I do exist now, however, and I can ask: in favoring the about book and the discourse that surrounds it, aren’t we also burnishing the foundation upon which our politics is set? By locating our ideas of literature where we have, aren’t we reflecting capitalist values in our art? Making (editorial, aesthetic, critical) decisions based upon what a fiction is about is ignoring how that book is, which is another way of reducing that book to a commodity, a plastic good. Isn’t it? In asking our books to adopt a mostly innocuous style—to tell a story simply and directly—aren’t we also asking them to be less experiential and thus more disposable, easily read and readily (necessarily) replaceable? In giving attention to novels written “about” current events, aren’t we also enabling an ephemeral (and thus insatiable) notion of art? In advertising the books we advertise, in reviewing the books we review, in writing and reading the books we write and read, aren’t we propping up the (to me, deeply flawed) system that governs us?
I suppose I can’t answer that question satisfactorily. (Really, I feel unable to answer any questions satisfactorily, but that is a personal problem, nothing that need concern you.) But if I were to try to answer it, or maybe just help you to answer it for yourself, I might point to Mr. Plinkett’s review of Titanic, or anyway the aside that comes at about 00:55:45 and lasts until 00:58:30.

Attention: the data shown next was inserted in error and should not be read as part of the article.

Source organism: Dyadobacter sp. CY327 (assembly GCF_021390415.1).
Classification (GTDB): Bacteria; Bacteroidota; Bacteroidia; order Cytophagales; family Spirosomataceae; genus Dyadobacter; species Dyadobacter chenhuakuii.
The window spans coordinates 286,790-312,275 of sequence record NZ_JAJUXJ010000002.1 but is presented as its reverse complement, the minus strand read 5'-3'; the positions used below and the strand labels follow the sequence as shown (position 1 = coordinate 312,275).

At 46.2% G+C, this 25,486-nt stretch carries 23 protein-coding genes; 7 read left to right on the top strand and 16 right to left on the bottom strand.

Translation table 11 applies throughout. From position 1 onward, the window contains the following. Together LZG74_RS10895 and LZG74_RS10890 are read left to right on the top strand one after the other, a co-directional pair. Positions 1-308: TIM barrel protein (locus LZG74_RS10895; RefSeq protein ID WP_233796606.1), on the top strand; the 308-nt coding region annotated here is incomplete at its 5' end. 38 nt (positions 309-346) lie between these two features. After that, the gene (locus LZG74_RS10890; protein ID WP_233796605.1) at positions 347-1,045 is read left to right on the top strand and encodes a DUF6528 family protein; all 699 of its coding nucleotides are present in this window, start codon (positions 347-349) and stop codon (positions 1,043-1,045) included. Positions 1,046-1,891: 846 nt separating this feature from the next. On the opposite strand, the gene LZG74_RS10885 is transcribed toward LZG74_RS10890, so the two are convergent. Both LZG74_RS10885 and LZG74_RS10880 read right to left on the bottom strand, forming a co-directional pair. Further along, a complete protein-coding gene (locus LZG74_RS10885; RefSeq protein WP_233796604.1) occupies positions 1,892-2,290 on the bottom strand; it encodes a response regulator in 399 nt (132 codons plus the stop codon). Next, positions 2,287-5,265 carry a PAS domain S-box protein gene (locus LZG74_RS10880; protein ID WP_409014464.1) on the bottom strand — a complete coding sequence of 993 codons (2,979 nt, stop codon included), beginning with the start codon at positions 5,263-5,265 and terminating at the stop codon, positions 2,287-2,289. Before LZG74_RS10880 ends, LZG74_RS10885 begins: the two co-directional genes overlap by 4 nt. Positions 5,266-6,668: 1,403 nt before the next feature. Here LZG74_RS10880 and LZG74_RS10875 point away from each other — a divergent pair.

I can join Plinkett/Stoklasa in saying that there is nothing inherently “wrong” with accepting the prevailing aesthetic norms and working with them, either knowingly or unknowingly. But I cannot resist adding this caveat: there is nothing wrong . . . if you are happy with the way things are. If you, like me, are instead unhappy with the way things are, you might reconsider the way you read, the way you write. I have heard it said that the problem with political art is that it is mostly politics, not especially art, and I have a great deal of sympathy with that opinion, but it seems to me that perhaps there is no way of escaping the political dimension of the artwork, and perhaps there is then cause to at least consider its part in our discourse.